"type defaults to int" for the typedef declaration, then later
"hvalue is neither an array or pointer" for the assignment.

This is easy to fix, but why write code this way????
The typedef is valid. I don't know why gcc won't compile it.
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Old 2015-09-07, 20:18   #4
R.D. Silverman
 
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Quote:
Originally Posted by R.D. Silverman View Post
The code uses this kind of construct in MANY places.......
This is valid C code; I have tried a variety of compiler flags, including -std=gnu99
to no avail. The compiler refuses to compile this construct.

Advice?

Note that I get hundreds of errors.

Last fiddled with by R.D. Silverman on 2015-09-07 at 20:18
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Old 2015-09-07, 20:29   #5
WraithX
 
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Quote:
Originally Posted by R.D. Silverman View Post
This is valid C code; I have tried a variety of compiler flags, including -std=gnu99
to no avail. The compiler refuses to compile this construct.

Advice?

Note that I get hundreds of errors.
I haven't tried to compile the CWI code, but I tried a quick program locally with what information you've given so far:
Code:
#define BITS_PER_ELEMENT 32
int main(void) {
  typedef char hexstr_t[1 + BITS_PER_ELEMENT/4];
  hexstr_t hvalue;
  hvalue[0] = 1;
  if (hvalue[0] == 2) hvalue[0] = 1;
  return 0;
}
And I tried every flag I could think of to get it to give me a warning or error:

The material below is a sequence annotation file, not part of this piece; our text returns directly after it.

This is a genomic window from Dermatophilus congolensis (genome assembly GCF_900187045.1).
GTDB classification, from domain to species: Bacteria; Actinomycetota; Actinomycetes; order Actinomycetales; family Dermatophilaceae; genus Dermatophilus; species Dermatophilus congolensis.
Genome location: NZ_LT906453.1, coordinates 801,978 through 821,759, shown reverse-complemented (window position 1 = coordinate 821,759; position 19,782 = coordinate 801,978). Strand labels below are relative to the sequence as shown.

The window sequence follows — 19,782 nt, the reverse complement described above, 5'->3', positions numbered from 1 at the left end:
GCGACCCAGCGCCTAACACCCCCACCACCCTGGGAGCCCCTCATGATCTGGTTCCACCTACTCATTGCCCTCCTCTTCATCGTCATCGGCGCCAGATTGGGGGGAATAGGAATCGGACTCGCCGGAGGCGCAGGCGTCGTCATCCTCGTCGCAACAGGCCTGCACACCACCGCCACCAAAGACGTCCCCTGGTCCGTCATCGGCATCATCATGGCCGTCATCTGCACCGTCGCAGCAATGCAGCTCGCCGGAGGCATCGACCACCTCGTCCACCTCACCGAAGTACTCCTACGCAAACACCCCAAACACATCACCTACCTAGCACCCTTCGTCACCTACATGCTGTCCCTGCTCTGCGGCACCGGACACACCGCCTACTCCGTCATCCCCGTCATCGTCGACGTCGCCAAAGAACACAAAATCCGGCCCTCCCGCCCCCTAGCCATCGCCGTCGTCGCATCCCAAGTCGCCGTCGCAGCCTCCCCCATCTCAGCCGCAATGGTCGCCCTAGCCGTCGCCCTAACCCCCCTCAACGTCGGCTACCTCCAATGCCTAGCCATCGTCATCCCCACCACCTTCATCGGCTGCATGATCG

Code:
gcc -o typedef.exe -Wall -ansi -pedantic -Wextra -std=gnu99 test.c
And I don't get an error from the above code. Can you try the above to see if that gives you an error?

I guess the best way to proceed here is to ask, what version of gcc are you using? (gcc --version)
I'm using: gcc.exe (x86_64-posix-seh-rev1, Built by MinGW-W64 project) 4.9.2

What are the first couple of errors that you see?

Does the CWI code need a "configure" step? Sometimes big code projects need a "./configure [options]" in the main directory once before trying to do make. Does the CWI code need this, and if so, what options did you pass to configure?

Also, what options, if any, are you passing to "make"?
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Old 2015-09-07, 21:33   #6
R.D. Silverman
 
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Quote:
Originally Posted by WraithX View Post
I haven't tried to compile the CWI code, but I tried a quick program locally with what information you've given so far:
Code:
#define BITS_PER_ELEMENT 32
int main(void) {
  typedef char hexstr_t[1 + BITS_PER_ELEMENT/4];
  hexstr_t hvalue;
  hvalue[0] = 1;
  if (hvalue[0] == 2) hvalue[0] = 1;
  return 0;
}
And I tried every flag I could think of to get it to give me a warning or error:
Code:
gcc -o typedef.exe -Wall -ansi -pedantic -Wextra -std=gnu99 test.c
And I don't get an error from the above code. Can you try the above to see if that gives you an error?

I guess the best way to proceed here is to ask, what version of gcc are you using? (gcc --version)
I'm using: gcc.exe (x86_64-posix-seh-rev1, Built by MinGW-W64 project) 4.9.2

What are the first couple of errors that you see?

Does the CWI code need a "configure" step? Sometimes big code projects need a "./configure [options]" in the main directory once before trying to do make. Does the CWI code need this, and if so, what options did you pass to configure?




Also, what options, if any, are you passing to "make"?

x86-64-w64-mingw32-gcc.exe

there is also

x86-64-w64-mingw32-gcc-5.0.1



c:\TDM-GCC-64\bin\gcc -c -Wall -std=gnu99 -D_MSC_VER -DUSE_PTHREAD -D_GNU_SOURCE -pthread %1

These are defines turned on in the CWI makefile.